Though the CDC’s warning is unprecedented, tourist fears over unfamiliar, foreign diseases is nothing new and can have drastic effects on local economies dependent on visitors.
After the Ebola outbreak in West Africa in 2014, tourism throughout the region took a tremendous hit, as thousands cancelled trips-- or decided to book vacation elsewhere-- even if they were planning to go to destinations thousands of miles from infected areas, like South Africa. There seemed to be a lot of misunderstanding of geography, say industry insiders, just as there is with Zika today.
“ People refused to realize that Ebola was closer to Paris than South Africa (and that flights to affected countries didn’t even connect through there,” said Jack Ezon, president of Ovation Vacations, one of New York City’s largest travel agencies, “ It was amazing how many sophisticated people just crossed the whole continent off their map.”
Travel agents say cruisers don’t seem concerned yet, except for women who are pregnant or planning to become pregnant. l. “At this point, bookings remain up compared to last year,” said Bob Levinstein, CEO of CruiseCompete.com.
But Jack Ezon, president of Ovation Vacations, one of New York City’s largest travel agencies, suggested we haven’t seen the true impact in Florida yet, because summer is low season and many travelers still haven’t booked their trips for the winter.
Last winter, after Zika broke out in the Caribbean and Mexico and news of its serious effects became known, Ovation Vacations customers canceled almost $1 million in Caribbean sales.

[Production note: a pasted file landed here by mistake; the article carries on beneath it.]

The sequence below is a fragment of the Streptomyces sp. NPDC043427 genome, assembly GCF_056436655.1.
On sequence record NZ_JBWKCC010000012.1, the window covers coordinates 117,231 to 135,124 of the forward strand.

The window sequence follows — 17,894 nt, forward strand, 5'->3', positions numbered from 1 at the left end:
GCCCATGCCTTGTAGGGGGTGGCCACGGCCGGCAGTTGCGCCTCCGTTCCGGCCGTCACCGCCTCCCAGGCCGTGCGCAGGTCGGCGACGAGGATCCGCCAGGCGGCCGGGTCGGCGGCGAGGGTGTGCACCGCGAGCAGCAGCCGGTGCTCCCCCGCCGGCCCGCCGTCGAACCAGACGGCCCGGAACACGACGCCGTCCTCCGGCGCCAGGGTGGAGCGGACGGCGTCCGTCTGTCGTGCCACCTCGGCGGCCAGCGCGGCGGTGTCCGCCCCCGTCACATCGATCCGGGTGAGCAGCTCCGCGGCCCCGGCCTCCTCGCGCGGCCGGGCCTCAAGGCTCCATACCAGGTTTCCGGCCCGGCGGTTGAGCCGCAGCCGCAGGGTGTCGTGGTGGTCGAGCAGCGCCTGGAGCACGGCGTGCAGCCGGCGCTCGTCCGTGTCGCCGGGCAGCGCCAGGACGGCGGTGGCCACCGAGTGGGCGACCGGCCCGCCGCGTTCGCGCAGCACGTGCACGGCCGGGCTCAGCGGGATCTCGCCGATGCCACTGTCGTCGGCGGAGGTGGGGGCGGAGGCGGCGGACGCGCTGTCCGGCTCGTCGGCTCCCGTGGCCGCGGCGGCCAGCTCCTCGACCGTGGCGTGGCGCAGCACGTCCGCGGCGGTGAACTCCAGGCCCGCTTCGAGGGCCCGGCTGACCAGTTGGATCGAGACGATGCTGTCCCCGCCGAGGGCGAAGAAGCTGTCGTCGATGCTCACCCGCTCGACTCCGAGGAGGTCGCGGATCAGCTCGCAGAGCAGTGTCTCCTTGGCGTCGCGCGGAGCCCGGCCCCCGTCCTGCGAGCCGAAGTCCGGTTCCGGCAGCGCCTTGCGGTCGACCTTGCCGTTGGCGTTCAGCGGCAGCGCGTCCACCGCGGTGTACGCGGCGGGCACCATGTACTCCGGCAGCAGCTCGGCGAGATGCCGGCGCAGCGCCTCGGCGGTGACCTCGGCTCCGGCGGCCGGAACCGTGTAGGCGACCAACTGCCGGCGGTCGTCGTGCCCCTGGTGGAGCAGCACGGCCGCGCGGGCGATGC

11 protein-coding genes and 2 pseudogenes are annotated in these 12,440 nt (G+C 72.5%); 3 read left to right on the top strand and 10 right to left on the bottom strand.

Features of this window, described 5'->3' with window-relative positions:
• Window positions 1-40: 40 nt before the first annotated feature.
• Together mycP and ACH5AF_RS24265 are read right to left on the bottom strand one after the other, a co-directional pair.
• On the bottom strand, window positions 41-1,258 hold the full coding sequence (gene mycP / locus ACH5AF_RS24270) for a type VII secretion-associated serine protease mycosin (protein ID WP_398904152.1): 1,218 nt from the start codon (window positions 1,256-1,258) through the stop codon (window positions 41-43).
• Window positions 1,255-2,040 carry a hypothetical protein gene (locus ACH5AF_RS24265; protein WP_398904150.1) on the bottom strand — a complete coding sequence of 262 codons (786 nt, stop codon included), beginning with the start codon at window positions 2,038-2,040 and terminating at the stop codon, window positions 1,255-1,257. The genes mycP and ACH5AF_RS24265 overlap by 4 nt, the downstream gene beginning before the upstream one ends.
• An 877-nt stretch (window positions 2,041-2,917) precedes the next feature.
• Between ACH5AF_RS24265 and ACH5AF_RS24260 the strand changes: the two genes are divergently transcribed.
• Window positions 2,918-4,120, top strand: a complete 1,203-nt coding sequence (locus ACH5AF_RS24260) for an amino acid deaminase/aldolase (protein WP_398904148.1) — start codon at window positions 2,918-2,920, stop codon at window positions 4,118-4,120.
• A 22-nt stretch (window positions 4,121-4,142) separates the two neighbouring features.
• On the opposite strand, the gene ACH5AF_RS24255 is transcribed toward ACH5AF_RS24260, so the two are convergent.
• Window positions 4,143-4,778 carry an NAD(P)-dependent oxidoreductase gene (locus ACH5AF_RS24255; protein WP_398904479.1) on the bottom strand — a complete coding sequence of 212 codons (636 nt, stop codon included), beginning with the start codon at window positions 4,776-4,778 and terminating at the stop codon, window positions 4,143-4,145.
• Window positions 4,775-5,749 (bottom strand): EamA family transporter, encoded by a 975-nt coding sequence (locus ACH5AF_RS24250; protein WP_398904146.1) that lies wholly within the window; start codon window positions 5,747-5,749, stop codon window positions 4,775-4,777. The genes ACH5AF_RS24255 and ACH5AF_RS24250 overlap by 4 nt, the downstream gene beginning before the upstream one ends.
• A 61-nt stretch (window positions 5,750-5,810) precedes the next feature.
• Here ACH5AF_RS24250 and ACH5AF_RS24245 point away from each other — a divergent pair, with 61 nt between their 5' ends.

“Our business to the Caribbean and Mexico was down 39.5 percent,” Ezon said. The good news, he said, was that “people didn’t curtail their travel – they just moved it.”
Also confusing for travelers are the varying responses of industry providers:
--JetBlue will refund customers who have concerns about traveling to Zika-affected areas.
--American Airlines says women can request refunds for themselves and their traveling companions only if they are pregnant.
--Delta tells concerned passengers to call “to discuss options.”
--Carnival Cruise Line, with four ships sailing out of Miami, is offering to re-book trips or issue refunds for women who are pregnant or trying to become pregnant “on a case by case basis,” according to a spokesman.
--Royal Caribbean Cruises is permitting pregnant women to reschedule for up to two years.
And travelers who buy travel insurance should know that “canceling a trip because you're afraid of contracting Zika is not something that a standard travel insurance policy would cover,” said Daniel Durazo, the spokesman for Allianz Global Assistance USA.
The exception, he said, would be if a woman becomes pregnant after buying a policy.
Eileen Ogintz is the creator of the syndicated column and website Taking the Kids. She is also the author of the ten-book Kid’s Guide series to major American cities and the Great Smoky Mountains. The third-edition of the Kid’s Guide to NYC has just been released.